John Kalkowski

January 29, 2014

2 Min Read
Has packaging sustainability reached maturity?

Since Packaging Digest and the Sustainable Packaging Coalition launched their first joint survey in 2007, sustainability has been a juggernaut in its growing impact on the packaging industry. (See full story)

Sustainability is still one of the hottest topics among packagers, but for the first time since the study began, the pace of its growth might be slowing, according to the 2011 data. The percentage of respondents who say they are familiar with the issues of sustainability has slipped. Less than half say their company's emphasis on sustainability stayed the same this year. Only a quarter rate their company's success above what similar companies are doing in sustainability.



Does this mean the importance of sustainability is starting to fade? I don't think so. I believe the movement is reaching a certain level of maturity. Now, the issues are not so much about defining what sustainability really is. It's not so much about learning what other companies are planning or establishing metrics to measure success, although these are still important to the success of a sustainability program. No, it's more about designing sustainability into a company's processes. It's about actually doing something that has an effect on humanity's future.


Look at how many companies are now issuing corporate sustainability reports with detailed, stretch goals and transparent reporting on their success in achieving these goals. Sustainability has launched an era of innovation in packaging. Consider how many new packaging products have been introduced that advance the sustainability of packaging, such as the bio-based bottles being used by Coke and Pepsi. Sure, there is some greenwashing going on, but packagers themselves and the FDA are trying to police those issues with increasing success.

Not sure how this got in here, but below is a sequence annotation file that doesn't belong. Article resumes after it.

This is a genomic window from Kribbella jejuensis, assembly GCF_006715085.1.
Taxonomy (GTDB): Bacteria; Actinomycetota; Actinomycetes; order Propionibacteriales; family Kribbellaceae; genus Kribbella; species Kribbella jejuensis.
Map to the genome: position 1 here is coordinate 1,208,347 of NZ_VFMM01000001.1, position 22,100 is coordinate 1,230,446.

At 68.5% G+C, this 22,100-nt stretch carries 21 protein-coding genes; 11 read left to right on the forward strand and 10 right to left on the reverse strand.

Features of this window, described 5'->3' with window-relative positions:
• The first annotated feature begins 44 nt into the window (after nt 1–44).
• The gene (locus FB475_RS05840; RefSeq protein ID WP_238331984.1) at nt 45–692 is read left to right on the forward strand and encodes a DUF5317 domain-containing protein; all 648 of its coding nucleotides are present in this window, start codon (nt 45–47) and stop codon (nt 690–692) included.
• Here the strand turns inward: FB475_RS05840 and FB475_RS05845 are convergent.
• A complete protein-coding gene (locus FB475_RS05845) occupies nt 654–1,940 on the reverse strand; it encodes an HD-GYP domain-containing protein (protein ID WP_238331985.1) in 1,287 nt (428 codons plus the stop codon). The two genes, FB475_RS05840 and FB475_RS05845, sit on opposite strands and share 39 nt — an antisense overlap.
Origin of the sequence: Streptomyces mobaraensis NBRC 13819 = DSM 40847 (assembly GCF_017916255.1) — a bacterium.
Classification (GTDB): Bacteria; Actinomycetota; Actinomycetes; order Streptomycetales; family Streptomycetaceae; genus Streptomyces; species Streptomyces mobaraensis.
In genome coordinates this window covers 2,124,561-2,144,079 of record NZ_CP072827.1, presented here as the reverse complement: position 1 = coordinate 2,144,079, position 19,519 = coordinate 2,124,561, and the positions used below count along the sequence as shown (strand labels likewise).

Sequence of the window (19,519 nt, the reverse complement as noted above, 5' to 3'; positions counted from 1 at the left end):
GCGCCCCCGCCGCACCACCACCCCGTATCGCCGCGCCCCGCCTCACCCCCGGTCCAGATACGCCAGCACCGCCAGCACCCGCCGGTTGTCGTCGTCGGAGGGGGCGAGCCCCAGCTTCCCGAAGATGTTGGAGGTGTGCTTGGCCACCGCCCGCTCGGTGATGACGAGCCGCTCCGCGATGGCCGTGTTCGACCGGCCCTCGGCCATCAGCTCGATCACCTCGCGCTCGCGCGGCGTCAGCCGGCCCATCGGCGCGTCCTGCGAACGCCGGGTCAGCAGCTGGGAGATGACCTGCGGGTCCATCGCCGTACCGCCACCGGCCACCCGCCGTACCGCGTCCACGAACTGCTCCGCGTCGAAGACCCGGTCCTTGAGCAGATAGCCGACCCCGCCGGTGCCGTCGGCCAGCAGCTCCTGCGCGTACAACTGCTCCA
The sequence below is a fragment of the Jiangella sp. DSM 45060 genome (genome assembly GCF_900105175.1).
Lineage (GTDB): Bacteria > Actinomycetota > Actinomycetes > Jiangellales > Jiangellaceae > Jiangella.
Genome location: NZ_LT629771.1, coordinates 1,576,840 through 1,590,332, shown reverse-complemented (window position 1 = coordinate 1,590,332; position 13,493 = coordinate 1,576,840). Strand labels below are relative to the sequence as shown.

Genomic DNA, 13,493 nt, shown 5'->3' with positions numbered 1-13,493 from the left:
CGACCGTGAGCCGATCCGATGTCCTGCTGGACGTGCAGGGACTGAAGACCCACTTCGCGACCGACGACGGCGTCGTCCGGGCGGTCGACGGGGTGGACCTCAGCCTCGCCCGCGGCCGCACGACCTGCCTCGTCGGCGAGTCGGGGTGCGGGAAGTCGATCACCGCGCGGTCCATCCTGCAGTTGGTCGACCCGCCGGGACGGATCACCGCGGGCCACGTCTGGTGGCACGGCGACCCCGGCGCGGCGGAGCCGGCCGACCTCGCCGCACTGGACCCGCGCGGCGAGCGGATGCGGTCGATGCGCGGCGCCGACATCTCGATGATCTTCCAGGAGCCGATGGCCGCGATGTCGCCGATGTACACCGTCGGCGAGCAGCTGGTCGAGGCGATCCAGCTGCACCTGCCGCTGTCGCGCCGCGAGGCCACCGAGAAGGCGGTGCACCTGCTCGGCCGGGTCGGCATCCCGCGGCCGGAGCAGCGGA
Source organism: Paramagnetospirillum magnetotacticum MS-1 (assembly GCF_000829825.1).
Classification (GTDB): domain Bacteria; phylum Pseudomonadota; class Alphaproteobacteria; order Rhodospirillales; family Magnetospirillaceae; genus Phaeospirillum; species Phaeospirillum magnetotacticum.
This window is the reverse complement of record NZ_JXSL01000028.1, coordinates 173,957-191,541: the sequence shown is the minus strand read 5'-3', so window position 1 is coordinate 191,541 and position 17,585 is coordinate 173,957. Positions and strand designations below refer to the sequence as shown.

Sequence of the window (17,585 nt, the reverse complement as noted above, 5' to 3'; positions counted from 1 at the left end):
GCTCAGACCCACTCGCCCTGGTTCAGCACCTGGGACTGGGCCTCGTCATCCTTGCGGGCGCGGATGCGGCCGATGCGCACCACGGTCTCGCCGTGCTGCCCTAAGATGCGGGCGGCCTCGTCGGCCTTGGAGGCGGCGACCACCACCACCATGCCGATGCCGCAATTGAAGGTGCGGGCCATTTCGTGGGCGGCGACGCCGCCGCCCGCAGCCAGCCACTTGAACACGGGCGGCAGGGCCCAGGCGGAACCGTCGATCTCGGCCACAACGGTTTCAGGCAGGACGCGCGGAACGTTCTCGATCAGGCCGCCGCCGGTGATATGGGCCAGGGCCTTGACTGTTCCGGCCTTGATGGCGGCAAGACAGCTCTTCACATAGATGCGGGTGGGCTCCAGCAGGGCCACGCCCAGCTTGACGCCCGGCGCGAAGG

This is similar to the evolution of quality as a manufacturing issue in the 1970s and 1980s. When people began to realize how important quality was to business, everyone jumped on the bandwagon. People were taking statistics courses, learning lean mangement and Six Sigma and listening to lectures by Peter Drucker. Slowly, quality simply became a way of life at many manufacturing companies. The market began to look at quality as a minimum entry point for doing business.

It appears this is the point that sustainability in packaging is now approaching. It's expected. It's understood. It's part of the process.

As this year's benchmarking survey demonstrates, sustainability remains quite an exciting topic in packaging and an area of huge opportunity. Savvy packaging pros realize they can make still can make sustainability a point of differentiation for their businesses while preserving resources for generations to come.

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